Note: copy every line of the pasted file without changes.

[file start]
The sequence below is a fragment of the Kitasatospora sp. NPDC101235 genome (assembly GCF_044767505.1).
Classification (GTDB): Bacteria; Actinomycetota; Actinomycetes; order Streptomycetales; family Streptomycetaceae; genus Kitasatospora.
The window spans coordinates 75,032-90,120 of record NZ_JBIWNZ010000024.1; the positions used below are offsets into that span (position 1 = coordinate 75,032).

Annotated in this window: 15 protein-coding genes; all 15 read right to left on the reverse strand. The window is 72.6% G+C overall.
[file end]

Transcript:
The sequence below is a fragment of the Kitasatospora sp. NPDC101235 genome (assembly GCF_044767505.1).
Classification (GTDB): Bacteria; Actinomycetota; Actinomycetes; order Streptomycetales; family Streptomycetaceae; genus Kitasatospora.
The window spans coordinates 75,032-90,120 of record NZ_JBIWNZ010000024.1; the positions used below are offsets into that span (position 1 = coordinate 75,032).

Annotated in this window: 15 protein-coding genes; all 15 read right to left on the reverse strand. The window is 72.6% G+C overall.